Tuesday, January 19, 2010

Thai Spiced Cabbage

This recipe flirted with me tonight.

I was looking for something different as I flipped though The Complete Step by Step Cookbook, a book I have not looked at in a few years.

I looked at this recipe like someone who catches your eye while walking down the aisles of a store.

I flipped though a few pages and then came back to it. We gave each other a spicy smile but kept going about our way.

Arriving back on page 297 and we passed yet again, this time I swear it winked at me. I couldn't resist. Forget monogamy...errr...monotony. I gave in and tried something different.

Spiced Cabbage

The Complete Step by Step Cookbook

14 peppercorns
2 tablespoons coconut cream
2 shallots, chopped

4 oz lean pork, finely chopped

About 1 lb white cabbage, fineliy sliced

1 1/4 cups coconut milk
1 tablespoon fish sauce
1 fresh red chile, very finely chopped


In a wok, heat peppercorns about 3 minutes, until aroma changes.

Stir in coconut cream, heat 2-3 minutes, then stir in shallots.
Stir-fry 2 to 3 minutes, then stir in pork and cabbage. Cook, stirring occasionally, 3 minutes.

Add coconut milk and bring just to a boil. Reduce heat, cover and simmer 5 minutes.

Uncover and cook about 10 minutes until cabbage is crisp-tender. Stir in fish sauce. Sprinkle with chopped chile.

You'll notice their ingredient list doesn't include oil and neither do the instructions. They are presuming you are using a well seasoned wok. I didn't have any lean pork, so I substituted some partially crisped bacon. I had to choose between a fresh green jalapeno and dried red chiles, so I went with the red.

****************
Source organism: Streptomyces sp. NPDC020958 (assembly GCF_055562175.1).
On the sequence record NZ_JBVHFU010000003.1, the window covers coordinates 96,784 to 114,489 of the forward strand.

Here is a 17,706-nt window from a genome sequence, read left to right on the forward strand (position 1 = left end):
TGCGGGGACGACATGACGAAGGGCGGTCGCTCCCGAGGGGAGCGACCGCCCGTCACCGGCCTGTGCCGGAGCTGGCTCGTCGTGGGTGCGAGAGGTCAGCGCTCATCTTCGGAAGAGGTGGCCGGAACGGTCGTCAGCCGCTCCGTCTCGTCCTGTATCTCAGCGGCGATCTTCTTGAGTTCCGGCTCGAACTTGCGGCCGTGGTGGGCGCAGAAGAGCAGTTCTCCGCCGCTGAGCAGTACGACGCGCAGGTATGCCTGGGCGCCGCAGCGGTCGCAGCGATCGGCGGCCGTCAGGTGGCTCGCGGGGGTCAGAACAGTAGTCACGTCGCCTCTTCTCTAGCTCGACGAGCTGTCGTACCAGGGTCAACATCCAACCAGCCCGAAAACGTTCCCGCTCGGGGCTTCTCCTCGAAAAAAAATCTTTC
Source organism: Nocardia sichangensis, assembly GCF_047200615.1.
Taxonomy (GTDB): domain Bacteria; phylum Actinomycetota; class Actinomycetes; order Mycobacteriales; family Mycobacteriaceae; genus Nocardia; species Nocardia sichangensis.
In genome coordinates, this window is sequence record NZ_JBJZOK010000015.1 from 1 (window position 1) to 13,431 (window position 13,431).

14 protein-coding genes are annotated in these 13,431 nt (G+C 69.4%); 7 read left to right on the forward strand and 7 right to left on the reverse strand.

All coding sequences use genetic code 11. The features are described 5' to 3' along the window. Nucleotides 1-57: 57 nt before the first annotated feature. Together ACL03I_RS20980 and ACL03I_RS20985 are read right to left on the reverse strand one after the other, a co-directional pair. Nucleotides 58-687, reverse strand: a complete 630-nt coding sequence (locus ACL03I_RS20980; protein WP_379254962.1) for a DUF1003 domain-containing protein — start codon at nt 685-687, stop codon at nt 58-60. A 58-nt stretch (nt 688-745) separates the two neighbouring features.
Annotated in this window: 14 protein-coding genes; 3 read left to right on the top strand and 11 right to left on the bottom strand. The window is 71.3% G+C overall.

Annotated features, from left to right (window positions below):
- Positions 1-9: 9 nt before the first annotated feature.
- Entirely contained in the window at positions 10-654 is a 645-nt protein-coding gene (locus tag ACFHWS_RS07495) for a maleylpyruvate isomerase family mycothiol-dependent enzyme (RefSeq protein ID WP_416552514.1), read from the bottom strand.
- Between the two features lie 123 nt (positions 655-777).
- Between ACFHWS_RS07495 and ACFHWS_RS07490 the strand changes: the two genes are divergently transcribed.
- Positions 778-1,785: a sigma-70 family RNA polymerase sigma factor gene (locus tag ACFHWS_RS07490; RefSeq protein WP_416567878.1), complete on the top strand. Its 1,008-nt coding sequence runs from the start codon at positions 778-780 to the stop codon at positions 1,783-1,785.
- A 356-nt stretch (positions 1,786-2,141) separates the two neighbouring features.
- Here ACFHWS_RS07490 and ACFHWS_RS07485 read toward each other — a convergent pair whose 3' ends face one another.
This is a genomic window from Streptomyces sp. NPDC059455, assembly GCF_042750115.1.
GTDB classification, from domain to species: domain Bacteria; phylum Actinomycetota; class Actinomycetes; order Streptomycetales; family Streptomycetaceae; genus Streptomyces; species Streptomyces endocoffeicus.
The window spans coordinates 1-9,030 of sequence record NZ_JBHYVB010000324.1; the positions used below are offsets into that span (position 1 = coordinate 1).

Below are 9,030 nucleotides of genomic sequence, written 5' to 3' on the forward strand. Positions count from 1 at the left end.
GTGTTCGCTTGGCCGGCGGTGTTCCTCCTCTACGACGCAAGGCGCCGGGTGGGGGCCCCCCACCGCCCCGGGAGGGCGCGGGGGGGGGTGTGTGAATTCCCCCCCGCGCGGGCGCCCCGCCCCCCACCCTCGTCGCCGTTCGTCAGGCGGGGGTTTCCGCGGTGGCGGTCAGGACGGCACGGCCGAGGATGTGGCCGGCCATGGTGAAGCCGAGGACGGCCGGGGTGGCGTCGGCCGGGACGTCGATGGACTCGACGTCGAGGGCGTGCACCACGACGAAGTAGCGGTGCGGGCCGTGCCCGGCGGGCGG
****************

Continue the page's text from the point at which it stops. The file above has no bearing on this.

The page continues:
And after cooking this recipe, I know that the coconut cream can't be substituted in this dish. It's not just the flavor, it seems like it brought the oil that the shallots will need to saute.

The bacon and veggies started crisping up nicely before things went partially awry.

The flavor of the dish was impressive, in our opinion. The reduced coconut's sweetness was balanced out by the heat of the peppercorn and red pepper flakes.

But both of us thought the end result had a little too much liquid.

Two issues.

First, part of that is because in my SWAG measurement system, a head of cabbage is 2 lbs so half a head would give the 1lb needed for this recipe. In retrospect and after checking the receipt, this one was only 1.92 lbs and after halving it and removing the core, we probably had about .8 lbs of shredded cabbage.

Second, THEIR recipe said ABOUT 1 lb. The pictures of their wok in the book clearly show more like 1 1/2 lbs.

No big deal, it still delivered a creamy and pleasing taste. But to make it perfect, next time we both agreed we would EITHER add 1/2 lb of a Chinese cabbage like Napa OR cut the coconut milk to about 3/4 cup instead of 1 1/4 cup.

I look forward to trying this again with a few modifications.

So what recipe has recently flirted with you?
1) Tell me about a dish that you ordered/tasted that you normally wouldn't have. Or,
2) Show us your "scarlet letter", post a link to a recipe in your blog that tempted you and caused you to "stray" from monotony.


  1. Recently, I ordered a macadamia crusted mahi mahi dish at a local establishment but only after it gave me the once over and blew kisses my way. It turned out lovely, I was completely satisfied:)

    Sorry your dish wasn't as stellar as your others, sometimes that happens when one strays, kinda like an std Id imagine. hahahahaha

  2. I guess the Irish in me says yes to cabbage any way I can get it...scarlet letter...hmmm will have to think on this one, since I go for most things...

  3. ******SIGH**********
    A Saints Game Sidedish for sure. I am not certain however that I can wait till Sunday.

    Blowing Mississippi Kisses toward your kitchen!

    Yes, yes, yes......

  4. This is something I think I would try with your modifications and really enjoy...my husband, not so much. He's not big on coconut. This soup is definitely flirting with me. Your photos are stunning!